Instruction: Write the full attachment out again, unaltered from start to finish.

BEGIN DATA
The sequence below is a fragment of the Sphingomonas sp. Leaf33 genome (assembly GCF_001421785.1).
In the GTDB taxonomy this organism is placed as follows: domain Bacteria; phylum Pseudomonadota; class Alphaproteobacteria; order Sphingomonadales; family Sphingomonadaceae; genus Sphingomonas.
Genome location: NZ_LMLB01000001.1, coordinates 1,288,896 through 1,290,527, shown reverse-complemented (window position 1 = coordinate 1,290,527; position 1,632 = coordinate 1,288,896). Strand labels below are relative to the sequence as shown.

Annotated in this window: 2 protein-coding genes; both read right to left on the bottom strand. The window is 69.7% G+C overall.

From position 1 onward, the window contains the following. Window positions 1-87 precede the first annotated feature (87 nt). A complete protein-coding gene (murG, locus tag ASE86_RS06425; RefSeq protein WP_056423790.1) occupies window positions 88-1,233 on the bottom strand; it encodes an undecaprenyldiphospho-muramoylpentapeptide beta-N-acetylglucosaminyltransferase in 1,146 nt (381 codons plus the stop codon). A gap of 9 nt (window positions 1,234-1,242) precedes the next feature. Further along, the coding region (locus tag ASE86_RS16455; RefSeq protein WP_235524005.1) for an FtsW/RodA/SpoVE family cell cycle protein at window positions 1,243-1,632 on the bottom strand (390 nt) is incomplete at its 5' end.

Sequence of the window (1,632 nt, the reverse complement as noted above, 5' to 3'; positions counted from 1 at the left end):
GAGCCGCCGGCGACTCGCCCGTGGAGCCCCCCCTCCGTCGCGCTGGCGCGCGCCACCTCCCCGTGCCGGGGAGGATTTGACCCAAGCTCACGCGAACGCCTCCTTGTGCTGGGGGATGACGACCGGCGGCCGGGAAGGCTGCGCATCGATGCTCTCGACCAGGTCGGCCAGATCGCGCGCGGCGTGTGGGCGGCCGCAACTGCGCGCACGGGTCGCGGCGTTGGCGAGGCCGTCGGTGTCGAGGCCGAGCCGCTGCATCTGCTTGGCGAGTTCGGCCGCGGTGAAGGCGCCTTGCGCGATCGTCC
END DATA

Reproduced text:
The sequence below is a fragment of the Sphingomonas sp. Leaf33 genome (assembly GCF_001421785.1).
In the GTDB taxonomy this organism is placed as follows: domain Bacteria; phylum Pseudomonadota; class Alphaproteobacteria; order Sphingomonadales; family Sphingomonadaceae; genus Sphingomonas.
Genome location: NZ_LMLB01000001.1, coordinates 1,288,896 through 1,290,527, shown reverse-complemented (window position 1 = coordinate 1,290,527; position 1,632 = coordinate 1,288,896). Strand labels below are relative to the sequence as shown.

Annotated in this window: 2 protein-coding genes; both read right to left on the bottom strand. The window is 69.7% G+C overall.

From position 1 onward, the window contains the following. Window positions 1-87 precede the first annotated feature (87 nt). A complete protein-coding gene (murG, locus tag ASE86_RS06425; RefSeq protein WP_056423790.1) occupies window positions 88-1,233 on the bottom strand; it encodes an undecaprenyldiphospho-muramoylpentapeptide beta-N-acetylglucosaminyltransferase in 1,146 nt (381 codons plus the stop codon). A gap of 9 nt (window positions 1,234-1,242) precedes the next feature. Further along, the coding region (locus tag ASE86_RS16455; RefSeq protein WP_235524005.1) for an FtsW/RodA/SpoVE family cell cycle protein at window positions 1,243-1,632 on the bottom strand (390 nt) is incomplete at its 5' end.

Sequence of the window (1,632 nt, the reverse complement as noted above, 5' to 3'; positions counted from 1 at the left end):
GAGCCGCCGGCGACTCGCCCGTGGAGCCCCCCCTCCGTCGCGCTGGCGCGCGCCACCTCCCCGTGCCGGGGAGGATTTGACCCAAGCTCACGCGAACGCCTCCTTGTGCTGGGGGATGACGACCGGCGGCCGGGAAGGCTGCGCATCGATGCTCTCGACCAGGTCGGCCAGATCGCGCGCGGCGTGTGGGCGGCCGCAACTGCGCGCACGGGTCGCGGCGTTGGCGAGGCCGTCGGTGTCGAGGCCGAGCCGCTGCATCTGCTTGGCGAGTTCGGCCGCGGTGAAGGCGCCTTGCGCGATCGTCC